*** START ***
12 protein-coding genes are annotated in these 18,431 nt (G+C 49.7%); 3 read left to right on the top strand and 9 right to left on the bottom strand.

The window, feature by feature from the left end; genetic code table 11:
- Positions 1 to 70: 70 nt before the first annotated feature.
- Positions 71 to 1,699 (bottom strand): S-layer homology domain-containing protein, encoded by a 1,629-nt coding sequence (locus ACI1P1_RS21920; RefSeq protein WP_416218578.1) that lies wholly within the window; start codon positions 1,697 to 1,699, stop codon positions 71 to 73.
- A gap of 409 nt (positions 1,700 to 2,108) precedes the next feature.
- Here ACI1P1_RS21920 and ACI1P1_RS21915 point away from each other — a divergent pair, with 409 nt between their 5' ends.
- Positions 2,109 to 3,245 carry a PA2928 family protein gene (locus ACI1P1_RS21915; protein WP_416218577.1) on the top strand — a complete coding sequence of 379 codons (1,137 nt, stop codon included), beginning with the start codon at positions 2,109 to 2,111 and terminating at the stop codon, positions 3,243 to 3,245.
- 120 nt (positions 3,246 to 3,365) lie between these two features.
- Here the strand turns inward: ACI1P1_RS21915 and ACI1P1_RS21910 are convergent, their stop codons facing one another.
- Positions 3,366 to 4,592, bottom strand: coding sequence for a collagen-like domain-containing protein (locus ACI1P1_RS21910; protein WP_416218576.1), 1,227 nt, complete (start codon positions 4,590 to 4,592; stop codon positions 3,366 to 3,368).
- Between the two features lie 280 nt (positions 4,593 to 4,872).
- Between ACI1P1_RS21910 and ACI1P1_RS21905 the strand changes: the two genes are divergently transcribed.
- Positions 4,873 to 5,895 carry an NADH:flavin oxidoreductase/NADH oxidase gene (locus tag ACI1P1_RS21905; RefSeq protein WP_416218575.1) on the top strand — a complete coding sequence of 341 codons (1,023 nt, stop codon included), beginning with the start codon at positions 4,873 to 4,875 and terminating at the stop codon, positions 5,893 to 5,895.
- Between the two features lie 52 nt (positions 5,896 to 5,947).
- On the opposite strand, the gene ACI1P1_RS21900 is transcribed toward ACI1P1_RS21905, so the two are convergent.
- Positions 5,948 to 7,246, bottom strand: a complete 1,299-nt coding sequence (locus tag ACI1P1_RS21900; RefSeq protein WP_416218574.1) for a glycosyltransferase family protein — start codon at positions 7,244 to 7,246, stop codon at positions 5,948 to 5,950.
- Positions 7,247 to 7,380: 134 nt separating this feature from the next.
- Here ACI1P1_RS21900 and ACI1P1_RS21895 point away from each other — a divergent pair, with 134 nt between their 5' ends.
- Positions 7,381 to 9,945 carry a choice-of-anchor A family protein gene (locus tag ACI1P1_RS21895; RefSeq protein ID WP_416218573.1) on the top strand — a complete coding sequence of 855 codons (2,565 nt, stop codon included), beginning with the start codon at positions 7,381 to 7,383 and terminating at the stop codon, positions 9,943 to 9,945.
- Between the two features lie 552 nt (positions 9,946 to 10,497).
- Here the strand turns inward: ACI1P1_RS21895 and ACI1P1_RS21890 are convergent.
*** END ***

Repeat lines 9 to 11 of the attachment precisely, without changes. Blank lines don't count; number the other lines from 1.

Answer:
- Here the strand turns inward: ACI1P1_RS21915 and ACI1P1_RS21910 are convergent, their stop codons facing one another.
- Positions 3,366 to 4,592, bottom strand: coding sequence for a collagen-like domain-containing protein (locus ACI1P1_RS21910; protein WP_416218576.1), 1,227 nt, complete (start codon positions 4,590 to 4,592; stop codon positions 3,366 to 3,368).
- Between the two features lie 280 nt (positions 4,593 to 4,872).